How to reduce ODD behaviors
First, prepare yourself for the intensity of parenting a defiant kid because you are about to run a marathon. Get enough sleep, maintain your other important relationships (spouse or partner, children, friends), schedule breaks or getaways, and guard your physical and emotional health. Don’t expect quick results with these techniques; it may take weeks or months.
Parent Management Training – PMT refers to intensive educational programs that are “evidenced based,” proven to help parents gain the skills they need for extremely difficult children, especially those with ODD. These programs are intensive, but substantiated interventions in child mental health. PMTs help parents assert consistency and predictability, and promote pro-social behavior in their child. A good explanation can be found at the Encyclopedia of Mental Disorders. Examples include: the Total Transformation and the Incredible Years.
Find something positive to do together. Your child has normal needs for closeness and appreciation and joy. Ask your child about their interests, and if their ideas don’t work for you, try new activities until one brings about a good chemistry between you and your child.
Praise is one of the most powerful tools for managing disruptive behavior. Take responsibility to inject much-needed positive energy into your relationship with your child or teen. It’s likely that this relationship has been almost 100% negative, yes?
Set limits – “Consistent limit setting and predictable responses from parents help give children a sense of stability and security. Children and teens who feel a sense of security regarding the limits of their environment have less need to constantly test it.” (Webster-Stratton and Hancock)
More praise – ‘Catch’ them doing something good. Offer praise and make it sound genuine even if they respond in anger, then let it drop. Spend as much time praising as disciplining! And don’t expect thanks, it’s not about you.
Active ignoring – This works for best with children between the ages of 2 and 12. It involves purposefully withdrawing your attention away from your child when they are misbehaving, such as in a temper tantrum, or when whining or sulking, or when making continuous demands or loud complaints, etc. Pretend you don’t care and even turn your back if possible. Give attention only after the behavior is over.
–Find out more at http://www.sosprograms.com/chapters/p_eng_chapters/EngParents03.pdf.
Make the behavior uncomfortable for the child/teen. Example: If your kid swears, test them, “C’mon, you can do better than that, be creative, I’ve heard all those things before. Don’t be a copy cat.” They can become frustrated when they aren’t getting the reaction they want from you, and give up. Example: your teen refuses to get out of bed for school. Don’t nag or repeat, repeat, repeat. Remove the blanket and set them far enough away that your child has to get out of bed to retrieve them. (“Managing Resistance,” John W. Maag, firstname.lastname@example.org)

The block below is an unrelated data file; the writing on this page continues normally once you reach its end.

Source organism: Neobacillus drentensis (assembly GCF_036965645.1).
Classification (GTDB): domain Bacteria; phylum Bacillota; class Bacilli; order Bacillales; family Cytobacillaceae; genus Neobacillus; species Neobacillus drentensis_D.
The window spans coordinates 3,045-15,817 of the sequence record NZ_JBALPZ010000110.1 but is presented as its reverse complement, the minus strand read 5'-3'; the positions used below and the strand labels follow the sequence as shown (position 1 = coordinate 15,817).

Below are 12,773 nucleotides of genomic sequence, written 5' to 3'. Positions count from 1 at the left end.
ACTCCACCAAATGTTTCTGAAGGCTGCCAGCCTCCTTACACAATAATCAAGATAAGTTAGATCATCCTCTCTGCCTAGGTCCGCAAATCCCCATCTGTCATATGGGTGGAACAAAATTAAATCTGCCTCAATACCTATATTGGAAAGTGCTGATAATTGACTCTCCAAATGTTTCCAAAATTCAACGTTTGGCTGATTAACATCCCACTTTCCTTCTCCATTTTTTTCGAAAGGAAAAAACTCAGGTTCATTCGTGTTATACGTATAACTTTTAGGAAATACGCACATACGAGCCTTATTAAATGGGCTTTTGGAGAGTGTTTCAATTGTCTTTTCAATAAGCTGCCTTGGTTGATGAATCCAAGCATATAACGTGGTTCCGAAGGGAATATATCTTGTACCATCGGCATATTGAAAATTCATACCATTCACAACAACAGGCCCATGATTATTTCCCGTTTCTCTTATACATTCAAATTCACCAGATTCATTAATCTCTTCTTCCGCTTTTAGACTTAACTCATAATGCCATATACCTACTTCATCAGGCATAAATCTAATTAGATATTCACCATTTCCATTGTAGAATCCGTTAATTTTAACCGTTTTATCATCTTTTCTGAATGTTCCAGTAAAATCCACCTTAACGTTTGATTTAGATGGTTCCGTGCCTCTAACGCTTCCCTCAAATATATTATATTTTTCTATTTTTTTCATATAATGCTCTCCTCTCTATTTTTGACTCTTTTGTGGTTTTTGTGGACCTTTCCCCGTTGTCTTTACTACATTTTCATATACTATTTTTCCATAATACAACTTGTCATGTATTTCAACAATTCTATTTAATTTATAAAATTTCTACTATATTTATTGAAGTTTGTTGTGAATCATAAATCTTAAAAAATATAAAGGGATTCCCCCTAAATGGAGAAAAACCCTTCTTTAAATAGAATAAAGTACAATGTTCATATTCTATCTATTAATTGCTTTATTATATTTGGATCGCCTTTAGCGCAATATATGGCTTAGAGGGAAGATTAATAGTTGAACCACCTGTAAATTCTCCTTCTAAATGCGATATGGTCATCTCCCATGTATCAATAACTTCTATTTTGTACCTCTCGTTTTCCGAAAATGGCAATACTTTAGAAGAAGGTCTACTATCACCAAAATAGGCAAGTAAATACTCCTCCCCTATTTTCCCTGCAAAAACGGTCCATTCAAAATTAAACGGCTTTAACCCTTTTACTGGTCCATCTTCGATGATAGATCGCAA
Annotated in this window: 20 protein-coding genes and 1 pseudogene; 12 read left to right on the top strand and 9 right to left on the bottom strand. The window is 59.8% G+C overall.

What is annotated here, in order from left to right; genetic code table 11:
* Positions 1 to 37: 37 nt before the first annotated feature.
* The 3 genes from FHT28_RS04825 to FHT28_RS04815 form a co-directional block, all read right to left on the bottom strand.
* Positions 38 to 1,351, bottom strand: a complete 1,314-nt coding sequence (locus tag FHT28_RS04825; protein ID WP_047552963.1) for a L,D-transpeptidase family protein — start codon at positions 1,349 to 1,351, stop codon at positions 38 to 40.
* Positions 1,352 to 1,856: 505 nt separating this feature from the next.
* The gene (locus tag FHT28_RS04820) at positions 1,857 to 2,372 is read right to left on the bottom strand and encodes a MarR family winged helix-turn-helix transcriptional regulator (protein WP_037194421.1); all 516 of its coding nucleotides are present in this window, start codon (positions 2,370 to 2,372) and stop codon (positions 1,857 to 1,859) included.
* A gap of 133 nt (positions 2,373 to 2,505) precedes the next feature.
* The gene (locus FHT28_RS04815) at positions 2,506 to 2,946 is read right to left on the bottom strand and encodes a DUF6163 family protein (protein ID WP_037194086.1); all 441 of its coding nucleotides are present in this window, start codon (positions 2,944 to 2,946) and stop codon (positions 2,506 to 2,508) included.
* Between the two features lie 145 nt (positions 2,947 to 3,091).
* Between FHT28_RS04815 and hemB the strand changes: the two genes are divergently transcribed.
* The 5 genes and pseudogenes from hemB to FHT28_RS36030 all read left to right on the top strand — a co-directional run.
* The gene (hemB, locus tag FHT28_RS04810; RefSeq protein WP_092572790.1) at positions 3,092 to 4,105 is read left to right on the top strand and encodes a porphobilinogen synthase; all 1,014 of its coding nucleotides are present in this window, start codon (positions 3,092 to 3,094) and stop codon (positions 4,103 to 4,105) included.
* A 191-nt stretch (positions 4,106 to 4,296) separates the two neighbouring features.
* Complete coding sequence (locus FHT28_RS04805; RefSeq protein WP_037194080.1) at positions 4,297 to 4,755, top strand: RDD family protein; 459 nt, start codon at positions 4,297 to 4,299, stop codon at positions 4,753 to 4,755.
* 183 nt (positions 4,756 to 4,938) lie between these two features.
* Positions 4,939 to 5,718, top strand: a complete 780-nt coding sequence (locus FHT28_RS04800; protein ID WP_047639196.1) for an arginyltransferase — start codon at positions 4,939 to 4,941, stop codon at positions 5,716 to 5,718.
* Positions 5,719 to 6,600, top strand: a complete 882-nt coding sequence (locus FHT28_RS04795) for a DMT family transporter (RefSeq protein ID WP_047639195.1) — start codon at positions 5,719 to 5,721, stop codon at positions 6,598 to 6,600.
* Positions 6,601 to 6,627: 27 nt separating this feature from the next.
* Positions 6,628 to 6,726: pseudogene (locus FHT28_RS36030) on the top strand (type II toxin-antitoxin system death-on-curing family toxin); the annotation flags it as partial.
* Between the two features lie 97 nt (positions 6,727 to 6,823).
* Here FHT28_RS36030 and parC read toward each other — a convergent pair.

Give multiple instructions at once, where at least one of the instructions is what they want to do, and one is what you want them to do. “Close the door while you’re yelling at your sister and don’t forget the light.” Your child will be overloaded as they try to figure out which thing they’re supposed to defy. Kids tend to get flustered by the mental effort and comply without knowing they’re doing it. (“Managing Resistance,” see above)
Reverse psychology: Yes, this works, and it’s OK when important. Example: your child is bouncing on the furniture. You turn on music and say “hey, try this, see if you can bounce to the beat, but I bet it’s harder to do on the floor.” This is a good kind of manipulation.
Surprise rewards – Reward appropriate behavior with something they already like (that is acceptable to you). They are more likely to do a desired behavior if they expect something they want and aren’t sure when it will be offered.
At the end of this article is a list of things to do to make ODD worse. Avoid these!
“Why should I have to do this when it’s my kid’s responsibility to behave?”
It’s your responsibility as a parent to do what you can to help your child be successful. ODD is a genuine disability that negatively affects their life and future. I’ve seen highly intelligent ODD kids experience academic failure, or enough suspensions and expulsions to hold them back a grade, a can’t-win-for-losing consequence that worsens their behavior. Wouldn’t this suck?
Warning, once you start consistent enforcement, things get worse at first – Defiant behavior tends to increase once your family system is changing. This as a good sign—you are regaining your authority! Your child’s backlash is a common human psychological response, and it’s called an “extinction burst.” (see diagram below) As parents change their approach to handling inappropriate behavior, the child becomes more defiant to test their resolve. View this as predictable and plan ahead. It won’t last and they will begin to comply with this one rule. They then find another rule to defy and ramp up their defiance. As you enforce it, they back off again, and the pattern continues until it’s just not worth it to defy rules anymore.